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I Am Second

posted Oct 5, 2011, 12:21 PM by Sarah Brehm

After a brief walk on the beach, I sunk onto my knees in the sand. With my finger I wrote two sentences in the sand: What do You want me to do? I am in Your hands. I stood, wiped the sand off my pants, took one last glance at my message, then walked away…

 

I think for most of my life I’ve been afraid to be who I am, to embrace my quirkiness and be proud of the person God made me. This insecurity started in middle school, those wonderfully awkward years where everyone was figuring out who he/she was while trying to cope with puberty.

 

I had discovered me—I was a dork who loved Christian rock music—but was unable to really express this. Sure my friends all knew I was obsessed with Skillet and other bands—I had an argument with my friend Claire during algebra class in eighth grade over who was better, NSYNC or P.O.D.? (Don’t worry, I soon converted her to Pillar and Relient K.) But what I liked wasn’t the mainstream, wasn’t the popular thing to like—and not just with Christian rock. I was the girl who read Hitchhiker’s Guide to the Galaxy, Lord of the Rings, and Harry Potter; who watched Farscape every Friday night after the football game; who had an obsession with Orlando Bloom; who dressed up as Queen Amidala from Star Wars during homecoming week; who sat in the back of class writing stories of her own. I knew that, for the most part, my classmates labeled me the awkward weird girl.

 

This was also the time that most of my friends started getting boyfriends. Of course, they never lasted long—anywhere from a few days to a few months. Boyfriends came and went at the lunch table. And I was very much aware that no boy was coming to sit with me.

 

So through the end of middle school and much of high school I kind of lived a duel life—I started going to lots of concerts—I went to my first Skillet concert for my 14th birthday. They were really my “gateway band.” Through them I discovered many more bands including Pillar and Justifide and Kutless and tobyMac and the list goes on. And my dad and I started running sound at Club Fathom. There was something so exciting about watching bands set up, listening to sound checks, and hearing drum tracks to your favorite bands before you knew they were in the studio. Concerts were such a blast! I could be myself and no one would care.

 

But while at school and church my self-perception was sliding downward. My insecurities blossomed into the belief that I was unattractive. I would stare at myself in the mirror and dream that my body resembled the idealized image of beauty seen in movies and television. For my friends, boyfriends continued to come and go. I pretended that it didn’t bother me, that I didn’t care, but deep down, every time my friends talked about dates and holding hands and first kisses, I couldn’t help but feel I was getting left behind. I felt like no one cared about me. I was fading.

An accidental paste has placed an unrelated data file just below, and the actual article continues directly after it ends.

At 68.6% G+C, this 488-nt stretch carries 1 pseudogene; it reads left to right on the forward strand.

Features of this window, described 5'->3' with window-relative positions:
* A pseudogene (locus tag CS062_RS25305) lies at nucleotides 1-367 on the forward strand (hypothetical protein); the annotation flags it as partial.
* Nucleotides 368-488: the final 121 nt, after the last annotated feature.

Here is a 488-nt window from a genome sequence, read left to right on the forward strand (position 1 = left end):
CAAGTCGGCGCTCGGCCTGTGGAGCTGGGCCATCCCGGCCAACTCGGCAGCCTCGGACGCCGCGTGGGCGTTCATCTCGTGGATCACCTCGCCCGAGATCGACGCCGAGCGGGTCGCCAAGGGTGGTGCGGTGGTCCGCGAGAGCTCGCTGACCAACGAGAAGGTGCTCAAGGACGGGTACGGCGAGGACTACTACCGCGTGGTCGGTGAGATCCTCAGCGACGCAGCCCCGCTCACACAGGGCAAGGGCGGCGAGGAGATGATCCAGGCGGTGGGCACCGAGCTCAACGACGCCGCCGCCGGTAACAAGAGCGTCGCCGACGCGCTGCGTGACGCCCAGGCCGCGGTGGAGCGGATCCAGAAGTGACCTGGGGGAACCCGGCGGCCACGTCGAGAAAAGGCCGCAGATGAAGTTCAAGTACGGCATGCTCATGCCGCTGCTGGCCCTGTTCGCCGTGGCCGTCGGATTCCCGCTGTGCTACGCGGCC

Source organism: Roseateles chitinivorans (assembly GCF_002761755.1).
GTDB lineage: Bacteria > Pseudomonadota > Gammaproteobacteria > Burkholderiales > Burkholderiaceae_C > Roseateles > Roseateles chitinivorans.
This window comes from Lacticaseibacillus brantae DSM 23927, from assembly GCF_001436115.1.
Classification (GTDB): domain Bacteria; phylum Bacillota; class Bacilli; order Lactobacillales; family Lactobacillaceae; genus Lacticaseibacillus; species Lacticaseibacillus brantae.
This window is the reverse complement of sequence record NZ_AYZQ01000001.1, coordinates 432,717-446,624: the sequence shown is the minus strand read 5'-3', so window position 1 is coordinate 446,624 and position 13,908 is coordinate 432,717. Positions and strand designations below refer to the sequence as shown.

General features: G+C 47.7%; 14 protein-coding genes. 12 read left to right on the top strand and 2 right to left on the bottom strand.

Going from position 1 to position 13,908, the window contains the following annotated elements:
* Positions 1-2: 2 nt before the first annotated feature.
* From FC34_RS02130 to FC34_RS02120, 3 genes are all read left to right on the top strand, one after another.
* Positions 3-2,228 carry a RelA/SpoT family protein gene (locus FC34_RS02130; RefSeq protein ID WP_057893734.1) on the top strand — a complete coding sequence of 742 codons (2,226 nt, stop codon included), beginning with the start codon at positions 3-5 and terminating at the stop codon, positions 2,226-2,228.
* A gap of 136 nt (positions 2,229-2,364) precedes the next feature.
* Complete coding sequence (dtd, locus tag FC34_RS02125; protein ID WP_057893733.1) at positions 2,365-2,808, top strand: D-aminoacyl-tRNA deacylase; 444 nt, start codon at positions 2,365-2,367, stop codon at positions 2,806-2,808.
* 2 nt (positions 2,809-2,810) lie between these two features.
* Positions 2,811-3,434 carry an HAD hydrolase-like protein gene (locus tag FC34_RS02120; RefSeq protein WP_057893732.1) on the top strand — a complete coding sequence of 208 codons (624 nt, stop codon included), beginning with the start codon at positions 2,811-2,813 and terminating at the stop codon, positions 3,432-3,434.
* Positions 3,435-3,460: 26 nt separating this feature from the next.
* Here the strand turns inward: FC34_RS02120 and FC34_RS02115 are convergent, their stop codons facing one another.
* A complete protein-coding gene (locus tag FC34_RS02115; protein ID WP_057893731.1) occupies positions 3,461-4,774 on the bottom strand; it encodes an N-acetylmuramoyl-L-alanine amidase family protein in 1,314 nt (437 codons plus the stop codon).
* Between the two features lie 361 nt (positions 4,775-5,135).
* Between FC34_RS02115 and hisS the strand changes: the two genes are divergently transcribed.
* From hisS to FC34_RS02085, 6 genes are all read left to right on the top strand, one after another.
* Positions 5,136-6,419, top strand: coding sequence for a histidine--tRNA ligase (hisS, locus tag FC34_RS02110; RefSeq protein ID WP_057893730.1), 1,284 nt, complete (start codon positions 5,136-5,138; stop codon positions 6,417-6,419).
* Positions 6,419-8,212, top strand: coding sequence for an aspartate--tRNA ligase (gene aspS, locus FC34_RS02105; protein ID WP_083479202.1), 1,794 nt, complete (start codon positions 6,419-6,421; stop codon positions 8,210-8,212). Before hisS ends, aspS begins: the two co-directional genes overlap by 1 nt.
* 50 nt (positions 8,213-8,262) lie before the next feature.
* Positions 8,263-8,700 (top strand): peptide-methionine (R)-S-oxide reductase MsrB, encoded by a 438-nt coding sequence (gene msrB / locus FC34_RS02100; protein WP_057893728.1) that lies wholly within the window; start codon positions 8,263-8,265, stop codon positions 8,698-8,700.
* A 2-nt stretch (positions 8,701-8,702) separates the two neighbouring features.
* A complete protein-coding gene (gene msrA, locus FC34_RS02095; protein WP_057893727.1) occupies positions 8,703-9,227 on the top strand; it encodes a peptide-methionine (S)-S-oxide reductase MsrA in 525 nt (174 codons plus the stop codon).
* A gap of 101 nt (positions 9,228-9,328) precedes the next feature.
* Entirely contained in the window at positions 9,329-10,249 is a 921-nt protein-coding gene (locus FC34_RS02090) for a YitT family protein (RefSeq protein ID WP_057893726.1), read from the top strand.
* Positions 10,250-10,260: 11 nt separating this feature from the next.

I spent my 17th birthday in the doctor’s office listening to him diagnose me with depression. Depression drained the life out of me. Each negative thought felt like a weight being attached to me—the more I had the harder it was to stand. Trying to get rid of the negative thoughts was a challenge I usually never won.

 

With medication I slowly got better. I genuinely had fun my senior year, and I cared less about trying to seek approval through a boyfriend, mainly because I figured in college, along with a degree and a job, I’d also acquire my “Mrs.”

 

I did have fun in college. I moved to Wilmington, North Carolina and lived ten minutes from the beach! I made friends. I made decent grades. I ran through sprinklers at one in the morning and suffered epic sunburns from lazy beach naps. Recognizing that I had depression, anytime a negative thought tried to take over, I would cope with it and move on.

 

But towards the end of my junior year and beginning of my senior year panic started to slowly rise in me each day. Graduation was looming in my near future, and I hadn’t the slightest idea of what I was going to do on the day after. All my life, school had been my structure—I knew what the future held—more school. But the day after graduation was a big, dark, empty void. What was I going to do with my life? How was I going to support myself? I started to regret going for a degree in creative writing—what kind of job was I going to get with that?

 

Along with this other unhealthy thoughts returned. The voice in my head reminded me that I still hadn’t had a boyfriend. I concluded something must be wrong with me. Or maybe I was wearing an invisibility cloak. I cried myself to sleep several times with images of me, old and alone, passing by. It didn’t help either that I have a relative who constantly asked me where my wedding ring was. He told me one time: “Your parents are paying all this money for you to go to college. The least you could do is find a husband.” I played it off, but his words stung—I felt like a failure.